This summer has shown several major developments for IBM blockchain technology. The company is often viewed as a “traditional” company, and does not get the hype of other tech companies like Google or Apple. More importantly, many of these achievements are involving real world implementation of the technology and new partnerships that are spreading its use and practice to bring benefits to things like cyber security, food safety and supply chain efficiency.
“We are doing work in every single industry, and I learn something new every day, but one of the most exciting areas is our focus on food safety and ending food waste with the ultimate goal of alleviating world hunger. Every improvement you make in shelf life, traceability and prevention of disease helps to address the roughly 30% waste in the food supply chain. Can you imagine how many people you could feed with that extra food?” - Marie Wieck
Just in the past three months, IBM was granted seven blockchain related patents, on-boarded 92 companies to their blockchain shipping platform with Maersk, started a blockchain education platform, began development of a stablecoin with Stellar Lumens and on-boarded several new companies to their packaged food tracking platform, IBM Food Trust.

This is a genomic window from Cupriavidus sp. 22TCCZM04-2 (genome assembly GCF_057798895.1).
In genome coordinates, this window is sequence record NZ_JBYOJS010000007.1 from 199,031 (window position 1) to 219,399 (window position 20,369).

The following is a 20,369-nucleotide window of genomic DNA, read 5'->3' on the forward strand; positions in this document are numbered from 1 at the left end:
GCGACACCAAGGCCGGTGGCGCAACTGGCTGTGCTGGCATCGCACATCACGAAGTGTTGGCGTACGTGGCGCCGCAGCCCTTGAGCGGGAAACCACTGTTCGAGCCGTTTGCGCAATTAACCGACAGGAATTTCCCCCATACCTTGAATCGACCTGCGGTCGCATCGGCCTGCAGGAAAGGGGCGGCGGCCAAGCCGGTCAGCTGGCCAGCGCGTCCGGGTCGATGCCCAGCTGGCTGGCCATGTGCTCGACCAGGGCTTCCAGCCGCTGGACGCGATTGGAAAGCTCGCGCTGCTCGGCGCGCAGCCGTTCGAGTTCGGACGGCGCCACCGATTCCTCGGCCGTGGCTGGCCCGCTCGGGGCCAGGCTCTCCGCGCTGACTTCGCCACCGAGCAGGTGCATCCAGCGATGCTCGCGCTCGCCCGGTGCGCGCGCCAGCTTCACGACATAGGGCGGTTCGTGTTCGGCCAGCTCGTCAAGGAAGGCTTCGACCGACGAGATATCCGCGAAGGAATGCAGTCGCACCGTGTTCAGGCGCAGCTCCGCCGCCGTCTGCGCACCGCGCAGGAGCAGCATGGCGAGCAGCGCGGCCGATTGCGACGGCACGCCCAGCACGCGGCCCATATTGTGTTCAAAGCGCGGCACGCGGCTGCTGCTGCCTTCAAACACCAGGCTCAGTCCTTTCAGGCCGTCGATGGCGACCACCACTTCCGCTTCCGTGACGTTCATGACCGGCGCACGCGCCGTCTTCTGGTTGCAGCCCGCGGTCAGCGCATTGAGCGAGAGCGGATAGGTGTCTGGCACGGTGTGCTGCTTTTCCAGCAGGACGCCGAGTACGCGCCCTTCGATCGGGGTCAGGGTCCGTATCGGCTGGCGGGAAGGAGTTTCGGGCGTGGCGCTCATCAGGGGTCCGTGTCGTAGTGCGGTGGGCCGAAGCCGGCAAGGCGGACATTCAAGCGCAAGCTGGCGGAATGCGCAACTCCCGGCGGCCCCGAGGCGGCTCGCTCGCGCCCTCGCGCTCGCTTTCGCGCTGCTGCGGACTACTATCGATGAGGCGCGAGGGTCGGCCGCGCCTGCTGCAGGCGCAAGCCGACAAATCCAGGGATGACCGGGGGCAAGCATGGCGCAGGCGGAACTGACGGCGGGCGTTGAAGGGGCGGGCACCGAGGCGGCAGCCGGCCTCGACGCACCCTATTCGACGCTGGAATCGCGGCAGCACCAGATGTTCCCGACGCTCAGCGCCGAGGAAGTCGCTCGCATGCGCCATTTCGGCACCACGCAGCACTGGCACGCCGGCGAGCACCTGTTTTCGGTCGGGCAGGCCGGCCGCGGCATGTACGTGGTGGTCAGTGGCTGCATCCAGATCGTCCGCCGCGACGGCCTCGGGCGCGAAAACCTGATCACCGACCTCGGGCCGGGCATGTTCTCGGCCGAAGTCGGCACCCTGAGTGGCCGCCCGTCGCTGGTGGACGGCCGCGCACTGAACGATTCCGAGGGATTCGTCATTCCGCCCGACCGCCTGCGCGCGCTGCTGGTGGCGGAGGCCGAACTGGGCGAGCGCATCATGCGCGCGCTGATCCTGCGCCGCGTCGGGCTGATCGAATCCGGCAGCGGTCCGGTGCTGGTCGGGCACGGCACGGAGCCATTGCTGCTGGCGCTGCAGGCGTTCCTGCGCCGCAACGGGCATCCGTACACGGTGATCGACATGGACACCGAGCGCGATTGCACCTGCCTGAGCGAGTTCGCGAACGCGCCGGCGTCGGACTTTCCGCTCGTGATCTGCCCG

IBM inventors received a record 9,043 patents in 2017. They have lead total patents per year in the U.S. for 25 years, and now have over 100,000. Just under half of this year’s patents granted to IBM in 2017 are pioneering advancements in AI, cloud computing, cybersecurity, quantum computing, and blockchain technology. They lead computer companies in blockchain patents with 27, followed by Dell with only 8. Google and Apple only total 6 combined.
The IBM blockchain program is headed up by Marie Wieck. She started doing mainframe systems architecture with the company 30 years ago, launched IBM’s MobileFirst business and is now driving open ecosystem growth for Blockchain. IBM focuses their development using the open-source HyperLedger Fabric network.
“We aren’t just talking about how blockchain can address the challenge of digital rights management or trade finance. We are now asking “how can we do this at scale?”... This means we’re also creating new businesses and new models — not just saving time, or money for an owner. I haven’t seen this much interest in a new technology and entrepreneurship since the early days of the Internet… We aren’t focused on crypto-currencies per se, but on new business models like asset backed tokens, loyalty “points”, and stable coins which can provide new sources of value.” - Marie Wieck
By: BGN Editorial Staff